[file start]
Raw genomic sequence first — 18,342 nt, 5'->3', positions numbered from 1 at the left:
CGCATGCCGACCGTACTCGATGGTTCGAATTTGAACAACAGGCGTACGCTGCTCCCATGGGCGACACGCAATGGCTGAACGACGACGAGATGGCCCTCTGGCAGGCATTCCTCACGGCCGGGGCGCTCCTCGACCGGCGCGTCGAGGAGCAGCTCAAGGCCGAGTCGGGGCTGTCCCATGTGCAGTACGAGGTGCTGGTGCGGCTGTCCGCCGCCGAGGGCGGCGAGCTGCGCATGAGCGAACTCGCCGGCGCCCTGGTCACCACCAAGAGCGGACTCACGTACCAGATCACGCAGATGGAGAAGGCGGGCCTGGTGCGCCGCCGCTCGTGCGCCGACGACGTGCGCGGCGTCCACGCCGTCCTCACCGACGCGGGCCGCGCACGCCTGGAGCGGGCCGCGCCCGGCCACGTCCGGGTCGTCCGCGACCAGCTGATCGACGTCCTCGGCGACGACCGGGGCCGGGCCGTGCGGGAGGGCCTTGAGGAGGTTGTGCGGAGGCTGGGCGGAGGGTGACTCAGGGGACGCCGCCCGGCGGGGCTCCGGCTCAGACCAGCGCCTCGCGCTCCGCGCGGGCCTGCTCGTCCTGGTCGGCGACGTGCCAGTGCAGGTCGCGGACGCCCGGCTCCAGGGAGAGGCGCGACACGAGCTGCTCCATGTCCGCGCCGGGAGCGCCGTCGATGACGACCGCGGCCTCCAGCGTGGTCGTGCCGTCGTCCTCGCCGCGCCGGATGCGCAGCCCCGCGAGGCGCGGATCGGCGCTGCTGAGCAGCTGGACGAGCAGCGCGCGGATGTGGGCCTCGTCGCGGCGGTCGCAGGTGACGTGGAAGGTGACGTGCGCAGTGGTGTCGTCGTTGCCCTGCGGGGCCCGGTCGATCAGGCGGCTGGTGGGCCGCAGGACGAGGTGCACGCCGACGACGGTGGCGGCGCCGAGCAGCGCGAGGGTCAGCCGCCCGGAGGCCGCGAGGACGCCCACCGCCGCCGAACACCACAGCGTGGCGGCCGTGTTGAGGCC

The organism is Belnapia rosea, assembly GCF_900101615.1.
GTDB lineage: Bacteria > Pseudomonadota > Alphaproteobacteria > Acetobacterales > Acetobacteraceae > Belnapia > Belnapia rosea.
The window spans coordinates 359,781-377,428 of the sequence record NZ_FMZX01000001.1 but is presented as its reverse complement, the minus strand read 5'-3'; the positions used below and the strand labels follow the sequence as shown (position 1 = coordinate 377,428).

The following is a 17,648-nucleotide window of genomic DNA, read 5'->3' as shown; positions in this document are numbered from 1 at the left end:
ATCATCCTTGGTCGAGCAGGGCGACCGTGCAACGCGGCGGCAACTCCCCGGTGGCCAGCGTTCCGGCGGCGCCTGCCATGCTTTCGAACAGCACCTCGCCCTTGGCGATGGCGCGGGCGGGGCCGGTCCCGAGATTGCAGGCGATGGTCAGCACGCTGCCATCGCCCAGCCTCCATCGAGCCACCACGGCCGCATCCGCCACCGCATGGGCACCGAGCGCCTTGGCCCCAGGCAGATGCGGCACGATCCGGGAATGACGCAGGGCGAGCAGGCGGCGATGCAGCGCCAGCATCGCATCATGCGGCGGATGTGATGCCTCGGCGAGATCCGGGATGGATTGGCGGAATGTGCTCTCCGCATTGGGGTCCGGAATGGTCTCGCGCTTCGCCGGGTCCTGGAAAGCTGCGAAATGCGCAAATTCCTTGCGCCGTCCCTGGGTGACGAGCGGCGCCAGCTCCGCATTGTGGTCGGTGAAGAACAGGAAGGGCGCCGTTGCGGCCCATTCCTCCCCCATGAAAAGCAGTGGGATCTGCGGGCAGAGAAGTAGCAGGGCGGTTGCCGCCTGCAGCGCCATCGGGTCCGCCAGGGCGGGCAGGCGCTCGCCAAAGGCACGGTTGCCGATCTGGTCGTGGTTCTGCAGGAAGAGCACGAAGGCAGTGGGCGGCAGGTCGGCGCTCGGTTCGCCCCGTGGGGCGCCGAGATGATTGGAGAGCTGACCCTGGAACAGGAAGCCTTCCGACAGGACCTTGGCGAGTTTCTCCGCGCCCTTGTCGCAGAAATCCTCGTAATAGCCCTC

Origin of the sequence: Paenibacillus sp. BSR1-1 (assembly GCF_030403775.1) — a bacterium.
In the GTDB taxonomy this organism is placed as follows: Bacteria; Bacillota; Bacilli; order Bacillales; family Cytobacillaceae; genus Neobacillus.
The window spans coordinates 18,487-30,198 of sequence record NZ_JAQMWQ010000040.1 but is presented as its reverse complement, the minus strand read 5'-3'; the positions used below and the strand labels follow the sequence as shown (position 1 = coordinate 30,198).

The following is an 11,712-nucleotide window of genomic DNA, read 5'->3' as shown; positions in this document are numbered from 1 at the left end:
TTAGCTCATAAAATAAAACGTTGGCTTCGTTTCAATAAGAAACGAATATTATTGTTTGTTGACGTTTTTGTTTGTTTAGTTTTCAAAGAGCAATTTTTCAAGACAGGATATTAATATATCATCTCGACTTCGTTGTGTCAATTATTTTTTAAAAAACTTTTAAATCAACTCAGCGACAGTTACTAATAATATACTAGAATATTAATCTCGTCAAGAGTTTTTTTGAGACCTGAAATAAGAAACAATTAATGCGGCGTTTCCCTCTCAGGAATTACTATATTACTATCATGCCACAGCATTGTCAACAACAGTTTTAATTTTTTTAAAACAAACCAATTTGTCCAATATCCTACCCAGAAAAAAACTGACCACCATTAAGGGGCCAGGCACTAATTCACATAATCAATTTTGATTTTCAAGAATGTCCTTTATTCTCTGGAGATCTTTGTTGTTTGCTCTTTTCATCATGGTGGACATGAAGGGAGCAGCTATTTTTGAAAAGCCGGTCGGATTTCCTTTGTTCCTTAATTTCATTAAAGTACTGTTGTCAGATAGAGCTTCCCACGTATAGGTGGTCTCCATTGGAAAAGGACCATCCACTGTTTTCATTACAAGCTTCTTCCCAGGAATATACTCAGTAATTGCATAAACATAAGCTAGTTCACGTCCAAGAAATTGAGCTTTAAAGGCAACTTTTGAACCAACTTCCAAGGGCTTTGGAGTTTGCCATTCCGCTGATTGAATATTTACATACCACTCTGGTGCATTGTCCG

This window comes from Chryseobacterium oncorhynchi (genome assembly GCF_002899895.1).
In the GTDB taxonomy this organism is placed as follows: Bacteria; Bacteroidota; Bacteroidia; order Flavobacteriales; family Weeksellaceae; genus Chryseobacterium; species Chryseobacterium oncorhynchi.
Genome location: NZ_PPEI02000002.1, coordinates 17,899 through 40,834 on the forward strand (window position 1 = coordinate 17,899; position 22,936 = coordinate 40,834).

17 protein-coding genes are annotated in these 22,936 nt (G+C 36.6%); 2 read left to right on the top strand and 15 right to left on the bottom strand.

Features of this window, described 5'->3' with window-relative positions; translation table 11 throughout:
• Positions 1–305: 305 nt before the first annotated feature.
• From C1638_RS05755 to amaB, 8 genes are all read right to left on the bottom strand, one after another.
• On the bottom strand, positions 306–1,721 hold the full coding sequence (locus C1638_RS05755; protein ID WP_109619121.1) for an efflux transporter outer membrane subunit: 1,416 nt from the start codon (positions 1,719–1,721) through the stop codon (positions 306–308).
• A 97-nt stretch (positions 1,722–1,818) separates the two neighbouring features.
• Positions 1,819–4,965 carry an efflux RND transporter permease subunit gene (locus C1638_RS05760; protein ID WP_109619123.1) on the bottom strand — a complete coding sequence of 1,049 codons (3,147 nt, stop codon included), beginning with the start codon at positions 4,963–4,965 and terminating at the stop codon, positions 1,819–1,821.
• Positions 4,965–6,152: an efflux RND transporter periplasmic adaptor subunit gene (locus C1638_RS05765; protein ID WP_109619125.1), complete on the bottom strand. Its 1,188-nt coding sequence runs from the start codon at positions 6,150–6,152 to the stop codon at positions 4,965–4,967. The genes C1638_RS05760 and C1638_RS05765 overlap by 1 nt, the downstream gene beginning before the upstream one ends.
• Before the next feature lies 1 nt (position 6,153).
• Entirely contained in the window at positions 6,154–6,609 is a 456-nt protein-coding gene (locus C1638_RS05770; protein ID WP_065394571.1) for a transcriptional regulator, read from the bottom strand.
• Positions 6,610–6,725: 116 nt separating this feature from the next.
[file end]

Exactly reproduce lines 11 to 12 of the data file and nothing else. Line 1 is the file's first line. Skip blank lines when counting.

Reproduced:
The following is an 11,712-nucleotide window of genomic DNA, read 5'->3' as shown; positions in this document are numbered from 1 at the left end:
TTAGCTCATAAAATAAAACGTTGGCTTCGTTTCAATAAGAAACGAATATTATTGTTTGTTGACGTTTTTGTTTGTTTAGTTTTCAAAGAGCAATTTTTCAAGACAGGATATTAATATATCATCTCGACTTCGTTGTGTCAATTATTTTTTAAAAAACTTTTAAATCAACTCAGCGACAGTTACTAATAATATACTAGAATATTAATCTCGTCAAGAGTTTTTTTGAGACCTGAAATAAGAAACAATTAATGCGGCGTTTCCCTCTCAGGAATTACTATATTACTATCATGCCACAGCATTGTCAACAACAGTTTTAATTTTTTTAAAACAAACCAATTTGTCCAATATCCTACCCAGAAAAAAACTGACCACCATTAAGGGGCCAGGCACTAATTCACATAATCAATTTTGATTTTCAAGAATGTCCTTTATTCTCTGGAGATCTTTGTTGTTTGCTCTTTTCATCATGGTGGACATGAAGGGAGCAGCTATTTTTGAAAAGCCGGTCGGATTTCCTTTGTTCCTTAATTTCATTAAAGTACTGTTGTCAGATAGAGCTTCCCACGTATAGGTGGTCTCCATTGGAAAAGGACCATCCACTGTTTTCATTACAAGCTTCTTCCCAGGAATATACTCAGTAATTGCATAAACATAAGCTAGTTCACGTCCAAGAAATTGAGCTTTAAAGGCAACTTTTGAACCAACTTCCAAGGGCTTTGGAGTTTGCCATTCCGCTGATTGAATATTTACATACCACTCTGGTGCATTGTCCG